The oligopoly of scientific publishers has some important implications to the scientific community and to our society. The autonomy enjoyed by the scientific community in decades past before consolidation of publishers in the hands of big corporations has gradually diminished.
Corporate owned publishers have gained so much control over the type of content that gets published that it has led to a trend toward “science” that is both politically correct and favors the interests of the pharmaceutical and medical trade industries. In addition, medical journals today tend to block publication of studies that provide evidence conflicting with government health policies involving use of pharmaceutical products, in part due to the fact that over the past four decades Congress has passed legislation directing federal agencies to develop a strong financial public-private partnership with the pharmaceutical industry.8 9
Universities and academic research groups have become increasingly obligated to the special interests of these major publishers of medical journals, which tend to favor publishing scientific articles that favor corporate interests of large industries such as pharmaceuticals. It is no secret that there has been collaboration between pharmaceutical companies and medical journal publishers in relation to publishing criteria and guidelines particularly on industry-sponsored clinical research, thus calling into question the credibility of science-based medicine.10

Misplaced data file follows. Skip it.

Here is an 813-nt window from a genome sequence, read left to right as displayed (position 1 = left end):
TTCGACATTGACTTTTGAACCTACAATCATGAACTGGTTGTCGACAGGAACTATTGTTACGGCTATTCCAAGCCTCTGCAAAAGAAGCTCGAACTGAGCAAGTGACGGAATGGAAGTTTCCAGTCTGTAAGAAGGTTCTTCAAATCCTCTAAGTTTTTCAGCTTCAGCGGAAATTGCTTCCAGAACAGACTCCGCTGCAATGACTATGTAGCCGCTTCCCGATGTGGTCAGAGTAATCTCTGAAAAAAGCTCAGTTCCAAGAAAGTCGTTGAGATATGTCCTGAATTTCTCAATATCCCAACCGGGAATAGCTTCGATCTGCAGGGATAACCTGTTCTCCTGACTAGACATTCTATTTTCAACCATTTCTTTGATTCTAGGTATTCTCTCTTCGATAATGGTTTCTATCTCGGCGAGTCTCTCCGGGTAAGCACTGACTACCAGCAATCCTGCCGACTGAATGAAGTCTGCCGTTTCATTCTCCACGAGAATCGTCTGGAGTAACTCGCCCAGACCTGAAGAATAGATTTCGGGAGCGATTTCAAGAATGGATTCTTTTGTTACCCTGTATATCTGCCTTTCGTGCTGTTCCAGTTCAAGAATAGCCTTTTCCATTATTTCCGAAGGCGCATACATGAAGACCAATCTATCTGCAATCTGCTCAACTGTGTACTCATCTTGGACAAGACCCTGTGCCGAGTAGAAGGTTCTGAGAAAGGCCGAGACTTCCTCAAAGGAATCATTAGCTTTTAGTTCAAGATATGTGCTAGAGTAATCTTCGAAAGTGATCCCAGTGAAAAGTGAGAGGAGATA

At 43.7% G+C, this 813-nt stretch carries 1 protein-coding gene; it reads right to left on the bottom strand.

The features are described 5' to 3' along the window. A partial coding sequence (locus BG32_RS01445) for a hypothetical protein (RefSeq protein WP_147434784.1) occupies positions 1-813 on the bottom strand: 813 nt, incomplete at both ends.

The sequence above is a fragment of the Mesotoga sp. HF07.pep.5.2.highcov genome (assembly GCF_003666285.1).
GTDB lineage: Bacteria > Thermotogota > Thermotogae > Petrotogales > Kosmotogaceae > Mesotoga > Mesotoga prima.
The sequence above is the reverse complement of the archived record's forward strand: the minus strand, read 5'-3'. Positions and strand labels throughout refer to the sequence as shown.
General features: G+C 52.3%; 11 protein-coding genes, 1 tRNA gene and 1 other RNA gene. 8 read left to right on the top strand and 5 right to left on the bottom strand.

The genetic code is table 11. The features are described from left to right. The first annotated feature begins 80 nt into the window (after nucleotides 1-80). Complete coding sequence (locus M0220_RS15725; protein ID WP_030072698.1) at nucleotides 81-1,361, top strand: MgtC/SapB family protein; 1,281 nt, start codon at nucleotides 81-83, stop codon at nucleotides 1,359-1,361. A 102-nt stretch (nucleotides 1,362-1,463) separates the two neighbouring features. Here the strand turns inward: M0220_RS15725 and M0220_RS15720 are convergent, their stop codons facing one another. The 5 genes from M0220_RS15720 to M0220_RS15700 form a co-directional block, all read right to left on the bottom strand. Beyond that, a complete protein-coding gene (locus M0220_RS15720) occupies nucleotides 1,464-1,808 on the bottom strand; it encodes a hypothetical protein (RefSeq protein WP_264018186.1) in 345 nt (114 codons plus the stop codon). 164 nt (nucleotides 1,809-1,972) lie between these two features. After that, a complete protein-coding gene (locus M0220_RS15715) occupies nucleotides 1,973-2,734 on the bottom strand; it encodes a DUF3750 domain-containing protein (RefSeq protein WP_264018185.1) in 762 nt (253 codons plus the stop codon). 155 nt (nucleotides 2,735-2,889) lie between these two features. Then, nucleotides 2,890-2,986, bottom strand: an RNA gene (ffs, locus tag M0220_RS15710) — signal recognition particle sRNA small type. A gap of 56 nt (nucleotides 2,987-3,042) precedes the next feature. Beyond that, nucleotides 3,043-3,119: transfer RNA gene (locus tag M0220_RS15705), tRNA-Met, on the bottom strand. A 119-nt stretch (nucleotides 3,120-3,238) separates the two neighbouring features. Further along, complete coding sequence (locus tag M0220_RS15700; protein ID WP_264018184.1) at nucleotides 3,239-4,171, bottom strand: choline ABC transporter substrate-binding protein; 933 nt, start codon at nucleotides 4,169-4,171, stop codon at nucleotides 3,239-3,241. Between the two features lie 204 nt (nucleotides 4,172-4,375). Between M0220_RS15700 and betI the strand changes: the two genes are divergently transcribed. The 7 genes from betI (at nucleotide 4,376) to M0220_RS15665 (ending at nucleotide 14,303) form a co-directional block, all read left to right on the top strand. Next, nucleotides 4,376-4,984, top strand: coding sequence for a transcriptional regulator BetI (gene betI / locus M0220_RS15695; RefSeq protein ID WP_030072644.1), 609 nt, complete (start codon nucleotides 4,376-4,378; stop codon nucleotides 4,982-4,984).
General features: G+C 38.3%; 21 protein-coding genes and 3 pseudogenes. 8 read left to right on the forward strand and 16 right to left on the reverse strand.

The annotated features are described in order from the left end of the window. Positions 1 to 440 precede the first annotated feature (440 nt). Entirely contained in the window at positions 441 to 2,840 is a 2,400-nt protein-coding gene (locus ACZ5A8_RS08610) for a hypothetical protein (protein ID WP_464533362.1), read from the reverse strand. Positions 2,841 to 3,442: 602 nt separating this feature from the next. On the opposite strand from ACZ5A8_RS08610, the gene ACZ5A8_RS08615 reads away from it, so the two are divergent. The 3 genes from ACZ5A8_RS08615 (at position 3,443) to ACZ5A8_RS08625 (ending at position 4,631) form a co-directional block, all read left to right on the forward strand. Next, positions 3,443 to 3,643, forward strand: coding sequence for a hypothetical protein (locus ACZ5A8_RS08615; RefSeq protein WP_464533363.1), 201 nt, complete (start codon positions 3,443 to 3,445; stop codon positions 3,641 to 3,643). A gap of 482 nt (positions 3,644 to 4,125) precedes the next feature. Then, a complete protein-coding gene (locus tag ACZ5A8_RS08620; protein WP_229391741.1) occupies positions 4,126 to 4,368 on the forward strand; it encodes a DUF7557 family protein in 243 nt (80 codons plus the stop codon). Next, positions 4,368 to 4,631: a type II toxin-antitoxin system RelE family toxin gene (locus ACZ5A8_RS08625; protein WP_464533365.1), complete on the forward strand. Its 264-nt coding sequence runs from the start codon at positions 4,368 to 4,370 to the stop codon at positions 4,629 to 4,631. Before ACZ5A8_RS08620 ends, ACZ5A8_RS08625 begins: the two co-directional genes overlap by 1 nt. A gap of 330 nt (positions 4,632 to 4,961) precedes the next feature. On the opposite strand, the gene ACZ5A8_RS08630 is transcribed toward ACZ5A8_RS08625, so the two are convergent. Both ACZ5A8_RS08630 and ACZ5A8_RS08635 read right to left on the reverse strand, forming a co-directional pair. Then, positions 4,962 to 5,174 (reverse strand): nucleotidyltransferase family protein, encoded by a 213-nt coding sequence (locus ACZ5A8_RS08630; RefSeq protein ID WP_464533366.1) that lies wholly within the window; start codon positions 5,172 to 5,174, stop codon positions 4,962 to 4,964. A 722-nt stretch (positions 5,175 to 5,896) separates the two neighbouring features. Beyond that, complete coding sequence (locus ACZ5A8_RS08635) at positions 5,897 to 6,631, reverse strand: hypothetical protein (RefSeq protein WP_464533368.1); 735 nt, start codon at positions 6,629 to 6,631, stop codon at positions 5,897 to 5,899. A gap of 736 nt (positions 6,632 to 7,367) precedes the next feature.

Although a handful of publishers’ control more than 50% of the market of scientific journal publishing, the study also found that the value added has not increased.6 It can be argued that during the print era, publishers had a large role to play in the diffusion of knowledge through typesetting and printing; however, these functions are now easily fulfilled with the use of computers, making us wonder why we need print publishers at all.6 While most journals rely on publishing systems to review manuscripts and facilitate the process, it is the researchers who are part of the scientific community that execute the peer review process.6 As a result, the quality control requirement is not a value added by the publishers but by the scientific community itself.6